Il 17 febbraio, come già nel maggio 2019, i lavoratori portuali a Genova sono pronti a fermare il porto per bloccare il traffico di armi. L’occasione è il probabile approdo nel capoluogo ligure della Bahri Yanbu, nave che trasporta armi verso l’Arabia Saudita per la guerra in Yemen.
La lotta dei camalli genovesi sta facendo il giro del mondo.
Con il loro esempio ci stanno dimostrando che i lavoratori quando si organizzano e prendono parola sono veramente in grado di cambiare le cose.
Ecco una piccola intervista in inglese fatta dai lavoratori del porto per la giornalista olandese Lisa Dupuy in cui si spiega tutto questo.
As I understand it, the ship will in the end no longer pass by the Genova port. I would like to ask you a few questions about it:
What kind of actions you did/had prepared?
We are organising a day of mobilisation for the 16th February, the day in which the Bahri Yanbu is supposed to arrive in Genoa. We would like to organize a demonstration for that day to say no to the trafficking of arms from Genoa, since we refuse to be part of the arms supply chain. We’ve called on different organisations, such as anti-war organisations, to join us in this action. We want the citizens of Genoa to participate in this struggle to stop the use of their port for these ends. We are not trying to take employment away from the city, it’s a matter of public security as well as an ethical question, that necessarily involves us all.
What organizations were involved? How did you get them to join?
Apart from anti-war organizations, left-wing parties, the Genoa antifa collective and citizens in general, we’ve been meeting with the local confederate body of the CGIL (“general Italian confederation of work”). Indeed among us dockers, about a half are also union reps for FILT CGIL. CGIL is willing to work on this and very concerned about the issue. We are asking the workers’ unions to call a city-wide strike: thanks to the previous actions against Bahri ship, Genoa has become a symbol of anti-war sentiment and now we want a city-wide strike against war, not only against this boat, but against war in general.
Someone could say that it will be difficult to draw support to this cause in a region that produces arms and in a country that in 2018 exported arms for 2.5 billion euros. That’s why some days ago we wrote a letter to the workers of the agency DELTA that works with Bahri. We realised that there are a lot of people who, more or less consciously, work somehow in the arms industry. In Genoa for example Leonardo and Fincantieri are involved in this business, which means that a lot of honest and hard-working workers abet it, too. Since it’s a very complicated issue, we hope that focusing on the port would help raising awareness and support in all the other fields, too.
I understand there have previously been actions against the Bahri Yanbu in Genova, so it seems to me you have a history of such (effective) activism on this topic? Why do you not want the ship to arrive in the Genova Port?
It’s at least four years we have been talking about this, because almost every day at the quay it happened to us to witness ships being loaded with armoured vehicles, containers with explosives and so on. In the last year we have seen that the Bahri arms company was loading larger numbers of these equipments (serious cargos, armoured cars with mounted Howitzers, armoured personnel carriers, helicopters). In May we decided all together to block from loading on a Bahri some generators which were going to be used to power the drones that bomb Yemen. This decision was also driven by our consciences, since it is impossible to work calmly in the port if you are working to load ships used to fuel conflicts across the world. That’s why we decided to stop. By doing so we also managed to bring the attention of the media to this issue and we raised the awareness of other workers on this problem. In fact this should be a workers’ struggle since workers should know the work they do and they should have control over it. If workers decide to stand up for issues like this, they would stand up also for other topics which relate with their job and rights.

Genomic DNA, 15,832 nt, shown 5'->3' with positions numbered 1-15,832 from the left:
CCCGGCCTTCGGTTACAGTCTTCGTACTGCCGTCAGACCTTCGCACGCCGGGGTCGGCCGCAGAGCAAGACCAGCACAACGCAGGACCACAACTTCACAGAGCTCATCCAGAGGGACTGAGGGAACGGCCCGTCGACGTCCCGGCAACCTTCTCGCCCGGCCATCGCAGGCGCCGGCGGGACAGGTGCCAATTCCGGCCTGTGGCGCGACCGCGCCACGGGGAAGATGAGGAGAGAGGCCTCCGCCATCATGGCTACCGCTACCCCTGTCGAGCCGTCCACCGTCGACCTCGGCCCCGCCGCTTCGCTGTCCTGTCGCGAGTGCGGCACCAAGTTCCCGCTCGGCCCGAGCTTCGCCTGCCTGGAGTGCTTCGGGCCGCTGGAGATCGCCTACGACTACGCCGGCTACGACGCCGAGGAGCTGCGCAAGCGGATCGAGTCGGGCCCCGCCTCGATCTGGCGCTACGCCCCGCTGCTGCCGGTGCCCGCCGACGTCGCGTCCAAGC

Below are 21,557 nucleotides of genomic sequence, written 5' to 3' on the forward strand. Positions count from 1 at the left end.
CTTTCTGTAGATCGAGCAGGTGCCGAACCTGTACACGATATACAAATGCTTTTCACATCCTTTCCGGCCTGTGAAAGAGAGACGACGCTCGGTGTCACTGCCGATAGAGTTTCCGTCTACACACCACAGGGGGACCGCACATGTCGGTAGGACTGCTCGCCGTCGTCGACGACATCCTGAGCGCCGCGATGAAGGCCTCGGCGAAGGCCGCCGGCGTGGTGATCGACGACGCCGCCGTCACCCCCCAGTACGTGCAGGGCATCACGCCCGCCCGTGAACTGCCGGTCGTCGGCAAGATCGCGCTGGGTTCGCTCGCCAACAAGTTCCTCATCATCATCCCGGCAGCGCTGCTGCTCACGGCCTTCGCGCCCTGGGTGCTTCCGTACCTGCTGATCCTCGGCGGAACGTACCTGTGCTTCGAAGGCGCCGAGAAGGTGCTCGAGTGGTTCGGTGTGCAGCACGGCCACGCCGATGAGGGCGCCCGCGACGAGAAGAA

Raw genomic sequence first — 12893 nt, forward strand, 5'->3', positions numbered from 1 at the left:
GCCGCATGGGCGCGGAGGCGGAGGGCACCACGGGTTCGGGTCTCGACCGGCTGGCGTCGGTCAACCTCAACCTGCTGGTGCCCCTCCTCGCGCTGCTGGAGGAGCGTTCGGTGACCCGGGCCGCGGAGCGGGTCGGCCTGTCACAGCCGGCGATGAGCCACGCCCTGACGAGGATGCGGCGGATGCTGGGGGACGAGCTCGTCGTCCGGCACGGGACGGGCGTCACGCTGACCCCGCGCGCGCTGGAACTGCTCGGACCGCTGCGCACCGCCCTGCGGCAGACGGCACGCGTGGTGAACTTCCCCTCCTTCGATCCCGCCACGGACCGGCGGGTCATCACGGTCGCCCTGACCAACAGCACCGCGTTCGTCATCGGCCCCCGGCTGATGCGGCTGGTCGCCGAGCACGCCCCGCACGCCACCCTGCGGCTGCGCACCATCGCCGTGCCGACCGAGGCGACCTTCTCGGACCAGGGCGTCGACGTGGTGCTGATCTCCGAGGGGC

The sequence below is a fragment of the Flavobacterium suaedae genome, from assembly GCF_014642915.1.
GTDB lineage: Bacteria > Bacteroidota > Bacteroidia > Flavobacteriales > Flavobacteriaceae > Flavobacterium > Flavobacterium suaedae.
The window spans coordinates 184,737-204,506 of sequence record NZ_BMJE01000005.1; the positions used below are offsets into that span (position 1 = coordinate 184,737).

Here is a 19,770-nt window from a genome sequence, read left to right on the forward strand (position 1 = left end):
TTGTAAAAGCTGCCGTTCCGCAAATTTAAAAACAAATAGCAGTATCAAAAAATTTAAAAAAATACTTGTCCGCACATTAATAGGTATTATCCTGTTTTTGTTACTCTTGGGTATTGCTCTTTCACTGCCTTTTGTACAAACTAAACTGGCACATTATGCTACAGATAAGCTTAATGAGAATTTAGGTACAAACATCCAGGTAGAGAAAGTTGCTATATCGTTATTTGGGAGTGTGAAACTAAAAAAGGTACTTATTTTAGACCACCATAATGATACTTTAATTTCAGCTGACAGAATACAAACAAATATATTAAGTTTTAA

Is it also your understanding that the ship has diverted its course and wont’ arrive at Genova? What is your reaction to that?
We know that the Bahri has now arrived in Bilbao, differently from what we expected. In Bilbao the ship is loading “dangerous stock”, so maybe explosives. As soon as it will depart from Bilbao, we could understand when it will arrive in Genoa, it will depend only on the knots it will reach. In Genoa the ship is supposed to load rolling stock (jeep etc) and aluminium bars, so stock which could also stay in Genoa or could be loaded on any other ship. We wish the ship won’t pass by Genoa or at least it won’t load anything, but we will see. We will wait at least until Thursday, and tonight we will see if it leaves Bilbao and at what time.
And finally, I am fascinated that there is such an international reaction to the ship. Can you explain a bit about if you have communication with other ngo’s/groups/activists in the other countries?
During this year we have been working to connect to dockers of other ports, throughout all Europe. Bilbao port workers blocked Bahri just before it arrived to Genoa, last spring. Last week Bahri Yanbu was due to stop in Tilbury, UK, but it met the protests organised by people of the Campaign Against the Arms Trade, who also instructed law firm Leigh Day to write to the UK government questioning the legality of the ship’s presence in British waters. In the previous weeks, NGOs in Belgium had taken similar measures to try and block the ship from loading in Antwerp. Protests are now planned in France.
Obviously we are also connecting to dockers of other Italian ports, from Livorno to Sardinia, Naples, Trieste. Moreover, comrades from associations against war, Potere al Popolo and others are helping us enlargening this network.